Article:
In one of the largest bulk sales of commercial real estate assets yet. Chase Manhattan Bank has agreed to sell $630 million in loans and property to four investor groups. market sources said.
The sales price was not disclosed, but observers estimated that the assets fetched around $345 million.
That would represent a 45% discount to the face value, but a 5% premium over the $327 million price tag suggested by Chase.
Morgan Stanley the Adviser
The winning bidders are reportedly Colony Capital Inc. of Los Angeles; Lehman Brothers: Aldrich, Eastman, and Waltch, a Boston-based pension fund advisor; and an unspecified Midwest financial institution.
Officials at the winning bidders and at Morgan Stanley & Co., which advised Chase on the deal, either declined comment or did not return calls.
A Chase spokesman also declined to comment on the sale, which is expected to be completed in the fourth quarter.
This month Travelers Corp. sold $634 million of distressed real estate to Quantum Realty Fund, and BankAmerica Corp. this summer sold real estate assets with a face value of $1.36 billion.
In April, Chase announced plans to dispose of $2 billion in real estate assets and took a hit to earnings by setting aside $884 million in reserves to cover the cost. The portfolio at that time was written down to roughly 39% of the original value of the loans, a bank spokesman said. As a result, the deal struck last week is not expected to materially affect earnings.
Fresh Blood in Market
Chase benefited from a market for distressed real estate assets that is flush with new buyers. "Prices have been pushed up considerably," said one source.
"The equity return required by, buyers of these assets has fallen dramatically," he said, from an annual return of more than 20% to "the teens."
Chase originally planned a bulk sale of roughly $950 million to $1 billion of distressed assets, but apparently was able to reduce the amount by cutting separate deals with a number of borrowers.
"This is a pretty common experience of sellers," according to one market source, who said borrowers frequently decide to deal with their existing bank, rather than risk having their loan sold to another party.
"I would guess that the balance of the $1 billion in assets is in the process of being disposed of," he said. Among the investors, Colony Capital purchased two pools of assets located in the West and Southwest with a face value of about $140 million and a suggested price of $62 million. sources said.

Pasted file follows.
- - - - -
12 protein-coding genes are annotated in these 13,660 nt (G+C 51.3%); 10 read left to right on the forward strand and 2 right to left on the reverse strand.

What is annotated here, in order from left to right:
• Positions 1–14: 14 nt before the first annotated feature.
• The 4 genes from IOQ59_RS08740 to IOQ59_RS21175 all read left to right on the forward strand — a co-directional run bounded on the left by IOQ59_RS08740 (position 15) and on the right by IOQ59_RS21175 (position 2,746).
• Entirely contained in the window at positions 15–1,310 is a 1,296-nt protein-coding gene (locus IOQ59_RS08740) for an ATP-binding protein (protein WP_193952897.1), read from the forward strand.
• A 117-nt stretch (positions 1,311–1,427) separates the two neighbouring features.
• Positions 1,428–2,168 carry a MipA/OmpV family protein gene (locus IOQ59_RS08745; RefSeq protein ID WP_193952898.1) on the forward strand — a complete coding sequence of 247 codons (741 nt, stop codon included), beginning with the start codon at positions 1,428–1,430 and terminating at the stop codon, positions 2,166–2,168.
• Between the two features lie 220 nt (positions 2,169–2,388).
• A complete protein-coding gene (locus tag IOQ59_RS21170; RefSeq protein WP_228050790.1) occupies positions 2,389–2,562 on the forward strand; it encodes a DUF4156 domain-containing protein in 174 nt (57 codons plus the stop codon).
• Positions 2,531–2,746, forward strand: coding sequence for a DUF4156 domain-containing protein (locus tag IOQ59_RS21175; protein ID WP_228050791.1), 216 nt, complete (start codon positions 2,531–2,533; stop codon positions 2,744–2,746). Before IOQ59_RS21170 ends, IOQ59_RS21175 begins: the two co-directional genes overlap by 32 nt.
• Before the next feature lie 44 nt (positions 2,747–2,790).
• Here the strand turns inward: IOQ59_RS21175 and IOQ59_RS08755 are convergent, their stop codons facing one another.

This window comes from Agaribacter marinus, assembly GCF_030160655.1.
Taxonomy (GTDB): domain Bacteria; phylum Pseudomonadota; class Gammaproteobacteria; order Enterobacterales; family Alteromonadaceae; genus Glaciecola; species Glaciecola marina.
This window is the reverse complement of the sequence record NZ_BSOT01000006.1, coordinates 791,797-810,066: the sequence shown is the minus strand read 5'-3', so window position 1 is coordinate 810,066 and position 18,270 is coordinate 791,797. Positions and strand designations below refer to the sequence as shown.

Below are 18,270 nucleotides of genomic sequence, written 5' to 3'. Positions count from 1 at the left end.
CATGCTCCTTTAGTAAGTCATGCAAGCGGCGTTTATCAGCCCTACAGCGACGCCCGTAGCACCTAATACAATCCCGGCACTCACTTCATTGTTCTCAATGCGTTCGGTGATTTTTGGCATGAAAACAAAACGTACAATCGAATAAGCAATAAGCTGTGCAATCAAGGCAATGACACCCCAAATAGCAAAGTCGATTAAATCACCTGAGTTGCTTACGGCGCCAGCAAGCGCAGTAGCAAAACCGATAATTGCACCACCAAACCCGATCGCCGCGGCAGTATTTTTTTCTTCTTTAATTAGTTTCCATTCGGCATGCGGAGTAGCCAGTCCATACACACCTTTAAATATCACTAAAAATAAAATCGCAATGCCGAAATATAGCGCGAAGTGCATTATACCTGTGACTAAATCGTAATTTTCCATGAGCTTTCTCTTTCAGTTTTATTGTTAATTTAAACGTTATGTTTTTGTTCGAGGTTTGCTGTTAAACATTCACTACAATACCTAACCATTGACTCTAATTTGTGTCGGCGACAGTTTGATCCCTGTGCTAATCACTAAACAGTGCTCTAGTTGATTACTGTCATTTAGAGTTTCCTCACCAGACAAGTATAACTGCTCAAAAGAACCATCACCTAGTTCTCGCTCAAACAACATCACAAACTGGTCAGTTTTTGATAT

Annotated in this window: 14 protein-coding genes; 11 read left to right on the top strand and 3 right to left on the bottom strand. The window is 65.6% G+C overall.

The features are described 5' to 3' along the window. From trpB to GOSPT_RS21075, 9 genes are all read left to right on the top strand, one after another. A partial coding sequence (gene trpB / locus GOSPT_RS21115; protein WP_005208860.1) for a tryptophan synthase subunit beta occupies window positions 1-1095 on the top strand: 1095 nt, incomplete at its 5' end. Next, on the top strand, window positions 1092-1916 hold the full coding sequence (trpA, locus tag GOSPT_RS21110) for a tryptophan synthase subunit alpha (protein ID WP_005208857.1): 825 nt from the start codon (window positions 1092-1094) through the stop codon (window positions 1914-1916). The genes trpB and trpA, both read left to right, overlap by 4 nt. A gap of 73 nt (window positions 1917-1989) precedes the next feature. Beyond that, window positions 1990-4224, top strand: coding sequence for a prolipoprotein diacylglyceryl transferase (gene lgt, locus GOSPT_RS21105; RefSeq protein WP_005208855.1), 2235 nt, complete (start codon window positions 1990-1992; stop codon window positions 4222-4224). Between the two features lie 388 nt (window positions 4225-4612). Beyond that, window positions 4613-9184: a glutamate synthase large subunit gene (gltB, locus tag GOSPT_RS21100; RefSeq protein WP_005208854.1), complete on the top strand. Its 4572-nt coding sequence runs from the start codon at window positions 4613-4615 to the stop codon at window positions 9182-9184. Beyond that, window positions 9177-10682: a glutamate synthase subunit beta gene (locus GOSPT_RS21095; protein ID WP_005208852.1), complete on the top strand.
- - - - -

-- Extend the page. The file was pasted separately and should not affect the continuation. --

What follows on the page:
Lehman Active in Market
Colony has been one of the largest buyers of commercial mortgages and real estate, purchasing more than $2 billion of these assets since 1991.
Lehman Brothers was rumored to have purchased assets in New York City and the Midwest having a face value of $158 million and suggested price of $94.3 million.
Lehman has been active in the market for distressed real estate assets. For example, it has invested in assets spun off by Westinghouse Electric Corp.
Aldrich Eastman was rumored to have bought assets located in the Northcast and Southeast with a face value of $310 million and a $152.1 million suggested price.
Among the losing bidders, sources said, were one group led jointly by Secured Capital Corp. of Los Angeles and Cargill Financial of Minneapolis, and another led by Goldman Sachs & Co. and General Electric Capital Corp. Both groups bid for the entire package.
Seven Asset Pools
The portfolio in total included roughly 400 assets and was divided by, geographic location into seven asset pools. It includes various types of commercial real estate loans and foreclosed properties.
Chase would still have substantial commercial real estate exposure even if it can liquidate the entire $2 billion special asset portfolio without taking another special charge, said Raphael Soifer, analyst with Brown Brothers Harriman & Co.
Outside of the portfolio set aside for disposition, the bank at midyear held $947, million of nonaccruing commercial real estate loans and $772 million of foreclosed assets, which together equal 33% of the bank's total real estate loans and foreclosed assets. "They are not out of the woods." he said.